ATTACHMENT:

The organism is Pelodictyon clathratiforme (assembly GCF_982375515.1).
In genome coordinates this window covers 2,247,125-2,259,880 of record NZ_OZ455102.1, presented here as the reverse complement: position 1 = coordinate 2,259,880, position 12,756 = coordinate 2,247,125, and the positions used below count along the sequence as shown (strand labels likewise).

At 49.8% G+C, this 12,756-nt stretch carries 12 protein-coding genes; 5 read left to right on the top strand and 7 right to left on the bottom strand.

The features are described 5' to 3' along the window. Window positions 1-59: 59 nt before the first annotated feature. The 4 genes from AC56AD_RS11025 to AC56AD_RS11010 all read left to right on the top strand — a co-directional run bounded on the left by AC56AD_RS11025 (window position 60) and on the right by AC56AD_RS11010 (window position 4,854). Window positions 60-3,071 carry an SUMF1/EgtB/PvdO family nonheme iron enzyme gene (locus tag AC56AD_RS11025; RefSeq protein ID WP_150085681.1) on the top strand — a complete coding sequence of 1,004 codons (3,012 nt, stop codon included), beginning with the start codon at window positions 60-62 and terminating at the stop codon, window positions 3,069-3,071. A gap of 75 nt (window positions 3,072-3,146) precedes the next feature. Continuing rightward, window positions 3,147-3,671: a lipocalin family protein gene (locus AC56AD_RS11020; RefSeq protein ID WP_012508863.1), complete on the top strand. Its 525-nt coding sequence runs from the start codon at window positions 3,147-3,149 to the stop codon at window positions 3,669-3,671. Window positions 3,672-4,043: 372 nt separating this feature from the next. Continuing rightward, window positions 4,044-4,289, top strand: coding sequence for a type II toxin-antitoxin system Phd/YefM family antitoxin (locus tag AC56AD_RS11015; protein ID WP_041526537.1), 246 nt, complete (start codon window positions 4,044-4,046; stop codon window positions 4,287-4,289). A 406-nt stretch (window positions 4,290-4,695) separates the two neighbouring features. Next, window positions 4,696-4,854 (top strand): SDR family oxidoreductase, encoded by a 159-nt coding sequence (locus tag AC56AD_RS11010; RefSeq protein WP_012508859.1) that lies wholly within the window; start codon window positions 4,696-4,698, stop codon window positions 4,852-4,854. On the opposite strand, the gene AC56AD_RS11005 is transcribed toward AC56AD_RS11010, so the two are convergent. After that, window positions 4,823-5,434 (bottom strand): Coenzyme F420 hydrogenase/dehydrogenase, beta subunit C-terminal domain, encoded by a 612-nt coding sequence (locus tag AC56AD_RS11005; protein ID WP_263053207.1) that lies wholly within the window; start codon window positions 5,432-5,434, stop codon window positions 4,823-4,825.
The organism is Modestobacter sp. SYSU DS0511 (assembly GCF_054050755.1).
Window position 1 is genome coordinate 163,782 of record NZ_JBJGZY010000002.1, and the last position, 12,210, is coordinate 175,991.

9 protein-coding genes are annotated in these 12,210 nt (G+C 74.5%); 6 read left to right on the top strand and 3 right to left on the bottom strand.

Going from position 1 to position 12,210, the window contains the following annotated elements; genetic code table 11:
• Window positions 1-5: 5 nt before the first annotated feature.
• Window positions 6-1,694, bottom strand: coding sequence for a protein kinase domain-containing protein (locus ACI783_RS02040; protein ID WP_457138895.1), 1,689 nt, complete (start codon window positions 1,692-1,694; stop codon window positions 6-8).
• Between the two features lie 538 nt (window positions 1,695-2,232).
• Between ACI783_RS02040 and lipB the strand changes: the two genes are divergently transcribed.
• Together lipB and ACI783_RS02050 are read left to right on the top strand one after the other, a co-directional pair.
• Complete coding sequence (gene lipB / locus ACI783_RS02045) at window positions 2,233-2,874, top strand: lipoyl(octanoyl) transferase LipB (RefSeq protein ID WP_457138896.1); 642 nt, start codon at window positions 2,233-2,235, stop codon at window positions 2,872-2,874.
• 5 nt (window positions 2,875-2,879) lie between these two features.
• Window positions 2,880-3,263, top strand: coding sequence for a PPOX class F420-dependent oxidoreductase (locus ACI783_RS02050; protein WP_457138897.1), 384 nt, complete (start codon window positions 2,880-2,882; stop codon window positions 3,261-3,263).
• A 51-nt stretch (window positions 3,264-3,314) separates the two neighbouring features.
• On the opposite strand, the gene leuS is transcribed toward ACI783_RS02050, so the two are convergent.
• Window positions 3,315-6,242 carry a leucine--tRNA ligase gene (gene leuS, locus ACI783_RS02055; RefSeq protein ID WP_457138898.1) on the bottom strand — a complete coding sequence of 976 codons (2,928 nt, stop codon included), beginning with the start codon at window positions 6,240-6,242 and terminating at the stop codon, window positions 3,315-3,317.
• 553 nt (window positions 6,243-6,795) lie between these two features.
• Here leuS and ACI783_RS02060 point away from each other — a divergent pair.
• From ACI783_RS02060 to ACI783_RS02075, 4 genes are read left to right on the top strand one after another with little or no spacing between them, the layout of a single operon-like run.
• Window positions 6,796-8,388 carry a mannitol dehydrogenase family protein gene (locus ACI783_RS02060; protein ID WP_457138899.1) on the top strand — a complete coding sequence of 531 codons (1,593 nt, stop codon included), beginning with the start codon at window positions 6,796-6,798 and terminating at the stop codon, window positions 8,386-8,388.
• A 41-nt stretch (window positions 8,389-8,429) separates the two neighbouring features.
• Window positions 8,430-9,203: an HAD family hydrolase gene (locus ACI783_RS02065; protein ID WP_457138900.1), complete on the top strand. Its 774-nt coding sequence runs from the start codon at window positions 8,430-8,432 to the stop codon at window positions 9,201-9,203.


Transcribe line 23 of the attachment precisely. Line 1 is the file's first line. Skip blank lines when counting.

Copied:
• Window positions 6,796-8,388 carry a mannitol dehydrogenase family protein gene (locus ACI783_RS02060; protein ID WP_457138899.1) on the top strand — a complete coding sequence of 531 codons (1,593 nt, stop codon included), beginning with the start codon at window positions 6,796-6,798 and terminating at the stop codon, window positions 8,386-8,388.